A few things I’ve learned from the interwebs:

1.) It must the the WHOLE carrot, and not the juice.  It’s the fiber in the carrot that gives this benefit.

2.) It’s critical to have the coconut oil with the vinegar to maximize the benefit of the raw carrot.

Ray Peat’s Raw Carrot Salad Recipe: Anti-Estrogen and Vital to Women’s Health
 
Prep time
Total time
 
-1 organic medium carrot peeled and grated -2 tsp of melted coconut oil -2 tsp of Apple Cider Vinegar -sprinkle of good quality sea salt
Author:
Serves: 1
Ingredients
  • -1 organic medium carrot peeled and grated
  • -2 tsp of melted coconut oil
  • -2 tsp of Apple Cider Vinegar
  • -sprinkle of good quality sea salt
Instructions
  1. Grate carrot. According to Peat, the grating is essential.
  2. Make dressing by melting coconut oil over low heat. If it’s above 75 degrees, your coconut oil may already be liquid.
  3. Combine.
  4. Sprinkle with sea salt to taste.
  5. Repeat this daily until your symptoms decrease.
  6. Reporting back as of 3/14: It has worked for me!

Let me know if this helps you!
Nicolette

p.s. Post is intended for educational purposes only. Read my disclaimer here.

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Step Away from the Drive-Thru… (free printable)

I made this printable ages ago, in hopes of inspiring you all to make changes in your diets and lifestyles.  I never posted it.  If you want to make a lifestyle change, this is where I suggest you start.
Pretend the drive-thru doesn’t exist.
It’s healthy for your body and your pocketbook.
Simply drag to your desktop and save.
As a part of Project Graveyard, the month
where I post what’s been sleeping in my draftbox.
In health,
Nicolette
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Why I Started Eating Dairy Again

reintroducing dairy into your diet

I’ve been having an affair.

With dairy.

For those of you who are new to the blog, we (my sons and I) went GFCFSF about three years ago and consequently, kicked dairy to the curb.

After a few years “off the hooch”, you may find me eating a stick of butter on occasion.

It started rather innocuosly, about a year ago.  I started making homemade ghee, which is basically claifiied butter with all the autism-scaring casein protein removed.  And many, did it take the hell of GFCFSF cooking up a notch.  I was making a batch every week or so.

And then, I added butter back in.

Then, cream.

Then, grass-fed dairy.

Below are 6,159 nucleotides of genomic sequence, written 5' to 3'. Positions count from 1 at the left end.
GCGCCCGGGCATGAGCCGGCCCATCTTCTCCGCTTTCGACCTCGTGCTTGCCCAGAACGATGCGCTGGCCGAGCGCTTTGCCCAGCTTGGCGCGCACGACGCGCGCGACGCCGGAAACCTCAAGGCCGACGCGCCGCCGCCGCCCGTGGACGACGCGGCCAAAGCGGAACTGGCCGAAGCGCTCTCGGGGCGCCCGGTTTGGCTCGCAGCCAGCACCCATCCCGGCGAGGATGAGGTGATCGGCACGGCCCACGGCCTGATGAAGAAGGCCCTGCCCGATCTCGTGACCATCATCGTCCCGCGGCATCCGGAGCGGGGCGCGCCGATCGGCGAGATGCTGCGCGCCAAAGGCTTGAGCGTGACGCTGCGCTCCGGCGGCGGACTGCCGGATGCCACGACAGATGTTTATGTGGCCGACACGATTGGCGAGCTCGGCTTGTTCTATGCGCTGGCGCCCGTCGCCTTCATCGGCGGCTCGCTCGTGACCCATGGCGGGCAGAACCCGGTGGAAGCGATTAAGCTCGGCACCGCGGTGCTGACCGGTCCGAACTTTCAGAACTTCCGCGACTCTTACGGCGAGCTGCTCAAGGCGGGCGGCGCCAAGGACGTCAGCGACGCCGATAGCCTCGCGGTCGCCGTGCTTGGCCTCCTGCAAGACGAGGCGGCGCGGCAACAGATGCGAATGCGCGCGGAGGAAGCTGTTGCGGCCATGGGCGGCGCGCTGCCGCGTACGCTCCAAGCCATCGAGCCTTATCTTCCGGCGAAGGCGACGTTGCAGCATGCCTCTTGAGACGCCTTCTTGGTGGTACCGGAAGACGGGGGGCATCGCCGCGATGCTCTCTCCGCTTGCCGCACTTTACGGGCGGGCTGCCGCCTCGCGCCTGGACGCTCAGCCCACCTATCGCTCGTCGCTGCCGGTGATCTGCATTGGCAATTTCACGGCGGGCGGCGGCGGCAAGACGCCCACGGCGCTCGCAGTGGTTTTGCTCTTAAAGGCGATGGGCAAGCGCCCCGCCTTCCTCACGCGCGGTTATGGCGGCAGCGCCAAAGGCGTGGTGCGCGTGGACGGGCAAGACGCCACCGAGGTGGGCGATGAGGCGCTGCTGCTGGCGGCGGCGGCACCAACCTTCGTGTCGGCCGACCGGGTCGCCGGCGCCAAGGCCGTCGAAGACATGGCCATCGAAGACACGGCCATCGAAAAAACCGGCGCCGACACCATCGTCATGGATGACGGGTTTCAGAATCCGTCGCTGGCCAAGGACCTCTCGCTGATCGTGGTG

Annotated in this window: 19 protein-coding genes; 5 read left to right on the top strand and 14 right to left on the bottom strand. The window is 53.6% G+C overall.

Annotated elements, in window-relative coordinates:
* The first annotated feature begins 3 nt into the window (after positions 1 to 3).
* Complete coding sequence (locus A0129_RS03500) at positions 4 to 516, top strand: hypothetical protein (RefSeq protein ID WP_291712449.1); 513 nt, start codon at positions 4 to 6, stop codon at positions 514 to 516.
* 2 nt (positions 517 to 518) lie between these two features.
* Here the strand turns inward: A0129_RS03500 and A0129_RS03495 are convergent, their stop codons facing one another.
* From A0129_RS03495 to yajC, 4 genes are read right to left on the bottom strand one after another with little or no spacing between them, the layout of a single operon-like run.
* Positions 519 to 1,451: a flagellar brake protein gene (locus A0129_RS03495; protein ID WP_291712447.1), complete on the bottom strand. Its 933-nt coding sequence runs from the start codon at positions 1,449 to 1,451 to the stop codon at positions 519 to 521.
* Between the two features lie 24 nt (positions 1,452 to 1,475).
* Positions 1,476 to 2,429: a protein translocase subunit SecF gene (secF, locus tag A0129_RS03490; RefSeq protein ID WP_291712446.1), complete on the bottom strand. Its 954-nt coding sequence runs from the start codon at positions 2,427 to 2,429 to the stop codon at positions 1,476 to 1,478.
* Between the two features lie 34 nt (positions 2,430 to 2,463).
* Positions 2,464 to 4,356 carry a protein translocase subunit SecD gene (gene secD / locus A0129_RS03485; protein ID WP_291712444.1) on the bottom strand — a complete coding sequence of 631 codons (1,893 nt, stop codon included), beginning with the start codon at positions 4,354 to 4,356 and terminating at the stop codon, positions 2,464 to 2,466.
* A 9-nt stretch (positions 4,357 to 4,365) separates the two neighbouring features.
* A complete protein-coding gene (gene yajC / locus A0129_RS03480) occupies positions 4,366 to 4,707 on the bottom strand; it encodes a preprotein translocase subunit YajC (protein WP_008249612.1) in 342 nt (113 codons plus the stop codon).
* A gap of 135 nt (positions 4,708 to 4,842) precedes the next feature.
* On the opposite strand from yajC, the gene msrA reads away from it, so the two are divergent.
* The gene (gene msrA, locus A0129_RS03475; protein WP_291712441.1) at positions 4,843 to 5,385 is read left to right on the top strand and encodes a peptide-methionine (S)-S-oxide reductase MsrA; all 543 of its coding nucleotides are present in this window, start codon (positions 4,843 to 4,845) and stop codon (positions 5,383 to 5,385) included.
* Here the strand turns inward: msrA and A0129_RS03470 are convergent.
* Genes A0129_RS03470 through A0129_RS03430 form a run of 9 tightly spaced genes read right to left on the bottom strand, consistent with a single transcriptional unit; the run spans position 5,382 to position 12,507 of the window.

reintroducing dairy into your diet

 

The, cheese, oh cheese, your pea-protein CF vegan substitues can’t hold a candle.  Well, maybe some of the cashew cheese from expensive vegan restaurants in my dear city, but my gosh, cheese.  You’ve got a hold on me.

Well, not really.

I could quit it again without problem.  If I could quit coffee, gluten, soda, and still live to tell about it?

Sidenote: I’m back on coffee again, just not pots of it.  Not daily.  And my adrenal glands like me better now.

So, why did I choose to put dairy back in?

Well…several reasons.

1.) Reducing PUFAs (Polyunsaturated Fatty Acids) and other funky chemcial additives in the “alternative milks”.  Carageenan alone is a reason to run from the cartons of almond and coconut milk.  There’s some weird ass ingredients in the boxed store-bought milks, and I don’t think they are real food or necessarily good for you.

2.) Butyric acid is high in butter and good for the gut, yet, naysayers will scream “casein” and other inflammatories in milk to counter this point.  But, I feel better, so that’s my barometer.

3.) My body temperature was sucking in th 97s and I was cold all the time, so adding dairy back in, according to ayuvedic principles, would warm me up.  I’m toasty now, and metabolizing things so well.

4.) Homeopathy has brought a lot of healing to all involved in our household.  The premise of the type of homeopathy we practice doesn’t restrict foods, so after a few years of giving GFCFSF the old college try, it was a temporary diet at best.

What does scare me is some of my family think this is tabula rasa for feeding my kids all the crap they can.  I’m still the food police. There are some brands I trust, and some that I don’t.

I trust grass-fed over organic. Period.

So, for now, we are changing our diets yet again.

This is a marathon, not a sprint.  We learn, screw up, and change things along the way.

Nicolette

 

 

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skeletons in my health closet: migraines, MTHFR-gene, and 20 years lost

Last week, I was given a diagnosis by my ob/gyn that has forever changed my life.  I was in Target with the boys, school supply shopping.  My phone started buzzing in my purse, and it was one of those moments where the number looked familiar, but I was too busy making the kids laugh wearing this stupid Hulk mask.

(“selfie” taken moments before said phone call)

 

So, meh, I didn’t pick it up.  I rarely talk on it.  I never answer it.

By the way, the Hulk mask was the first toy Moose has ever thrown in the cart.

The voicemail beeped, and I figured hell, that semi-familiar number must be important.  Probably a bill collector or something.

So, I checked it.

A nurse with a voice robotic and routine:

“Test results back…Positive…We need you to come in for more blood work….Genetic testing…We’d like to set up genetic counseling… Homocysteine levels.  Kidneys and liver.  More blood work.”

Here I am in Target.  Sunglasses on, of course, as always, because I hate lights in stores.  I throw the toys the boys are playing with in the cart, and make a beeline for the door.

Now mind, you I never buy them toys at Target, so you know I wasn’t thinking straight.

Shit.   I don’t have a medical degree, and yet, guess who asked for this test? Me.

This was worse than the moment Moose was diagnosed with autism, because I knew that diagnosis was coming.